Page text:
Preseli Pembrokeshire MP Stephen Crabb, Chair of the Welsh Affairs Committee, has today (15th March) been taking evidence from Welsh water companies and regulators on the work being done to improve water quality in Welsh rivers and coastlines.
The Committee questioned Wales’ two water companies, Dŵr Cymru (Welsh Water), which serves the majority of Wales, and smaller firm Hafren Dyfrdwy as well as regulators NRW ( Natural Resources Wales) and Ofwat.
Leading the heated discussion, Stephen Crabb used the opportunity to speak out on behalf of Pembrokeshire residents regarding storm overflow discharges, the accuracy of discharge monitoring and the increases in household water bills.
The Committee has heard that around a third of all rivers in Wales fail to meet targets on levels of phosphorus, while five of nine Welsh rivers designated as Special Areas of Conservation are failing on phosphorus and excessive nutrients. Only 40% of rivers in Wales currently meet the criteria for good ecological status.
During the session, Stephen highlighted that “in 2021, 79,000 hours of sewage outflow was released in Pembrokeshire” and expressed his concern that not enough action is being taken to improve water infrastructure and tackle this pressing issue.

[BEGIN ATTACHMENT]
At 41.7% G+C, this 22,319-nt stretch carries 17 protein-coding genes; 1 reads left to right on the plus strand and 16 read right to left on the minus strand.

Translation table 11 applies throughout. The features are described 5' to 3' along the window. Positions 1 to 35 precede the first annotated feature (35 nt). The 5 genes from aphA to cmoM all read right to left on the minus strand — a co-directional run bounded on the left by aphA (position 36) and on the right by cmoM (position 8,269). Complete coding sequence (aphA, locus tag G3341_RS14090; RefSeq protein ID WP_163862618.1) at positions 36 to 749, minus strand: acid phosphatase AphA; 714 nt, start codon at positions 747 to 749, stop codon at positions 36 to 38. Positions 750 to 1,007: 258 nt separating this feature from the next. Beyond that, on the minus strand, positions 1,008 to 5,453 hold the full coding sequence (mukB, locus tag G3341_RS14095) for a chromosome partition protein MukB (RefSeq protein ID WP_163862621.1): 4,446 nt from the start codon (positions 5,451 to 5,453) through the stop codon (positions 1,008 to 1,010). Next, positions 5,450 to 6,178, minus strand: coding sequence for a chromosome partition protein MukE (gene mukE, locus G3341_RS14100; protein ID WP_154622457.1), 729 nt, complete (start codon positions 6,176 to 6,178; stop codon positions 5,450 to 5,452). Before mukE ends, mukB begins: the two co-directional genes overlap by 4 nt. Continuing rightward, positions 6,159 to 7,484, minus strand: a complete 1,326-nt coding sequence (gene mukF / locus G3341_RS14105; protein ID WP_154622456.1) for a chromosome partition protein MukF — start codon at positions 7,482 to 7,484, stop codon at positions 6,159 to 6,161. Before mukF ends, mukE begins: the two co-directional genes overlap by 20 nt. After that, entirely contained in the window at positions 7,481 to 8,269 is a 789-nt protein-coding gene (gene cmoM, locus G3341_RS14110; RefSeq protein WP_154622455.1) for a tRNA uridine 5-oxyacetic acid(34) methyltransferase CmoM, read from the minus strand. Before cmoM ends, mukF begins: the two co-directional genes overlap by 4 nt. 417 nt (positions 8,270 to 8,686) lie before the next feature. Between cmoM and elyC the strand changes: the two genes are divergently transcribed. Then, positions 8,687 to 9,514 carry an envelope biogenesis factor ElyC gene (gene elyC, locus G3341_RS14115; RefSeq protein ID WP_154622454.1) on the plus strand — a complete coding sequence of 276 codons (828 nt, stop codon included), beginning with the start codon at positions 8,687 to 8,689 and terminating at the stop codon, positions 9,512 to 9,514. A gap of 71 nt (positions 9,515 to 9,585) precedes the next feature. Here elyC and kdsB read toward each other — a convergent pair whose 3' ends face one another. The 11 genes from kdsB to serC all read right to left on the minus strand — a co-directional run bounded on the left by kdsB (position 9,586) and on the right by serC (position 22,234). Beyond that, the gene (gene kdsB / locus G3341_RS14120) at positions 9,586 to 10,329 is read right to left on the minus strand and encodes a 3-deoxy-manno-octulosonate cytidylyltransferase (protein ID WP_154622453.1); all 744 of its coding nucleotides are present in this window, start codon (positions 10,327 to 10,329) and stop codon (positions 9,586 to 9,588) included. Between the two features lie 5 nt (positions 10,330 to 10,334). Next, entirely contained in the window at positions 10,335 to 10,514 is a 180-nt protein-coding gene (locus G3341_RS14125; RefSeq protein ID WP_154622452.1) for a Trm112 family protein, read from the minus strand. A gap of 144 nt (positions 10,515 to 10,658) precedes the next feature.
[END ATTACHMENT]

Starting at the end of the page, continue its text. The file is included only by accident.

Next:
In 2020, there were 105,751 sewage spills into waterways across Wales recorded by event duration monitors (EDMs). Spills from storm overflows pose risks to river and public health due to the introduction of pollutants and bacteria. In Wales, these issues are the responsibility of Welsh Government.
Stephen also tackled Dwr Cymru why customers are being billed for sewage treatment costs when so much sewage isn’t being treated and released into open water.
In his closing remarks of the session, Stephen Crabb said, “I feel pretty depressed for my constituents in Pembrokeshire who in 2021 had more than 79,000 hours of sewage outflow in waters in Pembrokeshire, last summer they were subjected to a hose pipe ban. And we haven’t even got on to talking about water that leaks out of the system which meant that one of the rainiest parts of the country was put under a hose pipe ban last summer, and on top of that they have the prospect of higher bills but not necessarily a clear plan for reducing sewage discharges.”
He added, “I think there will be a rising tide of public concern about this issue not just for Wales but right across the UK in the years ahead.”
Following the Committee, Stephen Crabb MP said,
“There has been a lot of media interest and a strong public reaction to the issue of sewage and water pollution particularly around storm overflow discharges. In my own constituency in Pembrokeshire, water quality is an important issue as we have so many water-sports enthusiasts, wild swimmers, and tourists who spend time in, on and under, rivers and the sea year-round. I’m pleased I was able to challenge water companies and regulators about their record in Pembrokeshire - and what is really needed now is for Welsh Government to step up and take action to protect our waters.”